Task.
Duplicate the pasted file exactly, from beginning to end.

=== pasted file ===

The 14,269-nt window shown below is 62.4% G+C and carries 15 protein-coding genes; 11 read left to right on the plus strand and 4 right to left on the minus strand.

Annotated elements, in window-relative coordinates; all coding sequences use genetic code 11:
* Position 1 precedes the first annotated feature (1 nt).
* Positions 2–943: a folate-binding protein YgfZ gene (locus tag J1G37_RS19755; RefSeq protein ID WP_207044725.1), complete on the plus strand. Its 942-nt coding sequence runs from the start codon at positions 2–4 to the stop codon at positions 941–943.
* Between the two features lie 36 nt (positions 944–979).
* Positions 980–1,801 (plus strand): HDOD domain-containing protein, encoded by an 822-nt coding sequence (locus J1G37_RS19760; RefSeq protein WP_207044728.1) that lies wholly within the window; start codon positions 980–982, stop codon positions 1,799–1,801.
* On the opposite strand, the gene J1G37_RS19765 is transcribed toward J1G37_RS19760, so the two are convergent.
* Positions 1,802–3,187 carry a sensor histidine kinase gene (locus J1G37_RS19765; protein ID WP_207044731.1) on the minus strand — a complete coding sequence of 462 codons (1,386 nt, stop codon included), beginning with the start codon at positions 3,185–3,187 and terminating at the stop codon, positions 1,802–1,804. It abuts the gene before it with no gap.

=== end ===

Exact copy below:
The 14,269-nt window shown below is 62.4% G+C and carries 15 protein-coding genes; 11 read left to right on the plus strand and 4 right to left on the minus strand.

Annotated elements, in window-relative coordinates; all coding sequences use genetic code 11:
* Position 1 precedes the first annotated feature (1 nt).
* Positions 2–943: a folate-binding protein YgfZ gene (locus tag J1G37_RS19755; RefSeq protein ID WP_207044725.1), complete on the plus strand. Its 942-nt coding sequence runs from the start codon at positions 2–4 to the stop codon at positions 941–943.
* Between the two features lie 36 nt (positions 944–979).
* Positions 980–1,801 (plus strand): HDOD domain-containing protein, encoded by an 822-nt coding sequence (locus J1G37_RS19760; RefSeq protein WP_207044728.1) that lies wholly within the window; start codon positions 980–982, stop codon positions 1,799–1,801.
* On the opposite strand, the gene J1G37_RS19765 is transcribed toward J1G37_RS19760, so the two are convergent.
* Positions 1,802–3,187 carry a sensor histidine kinase gene (locus J1G37_RS19765; protein ID WP_207044731.1) on the minus strand — a complete coding sequence of 462 codons (1,386 nt, stop codon included), beginning with the start codon at positions 3,185–3,187 and terminating at the stop codon, positions 1,802–1,804. It abuts the gene before it with no gap.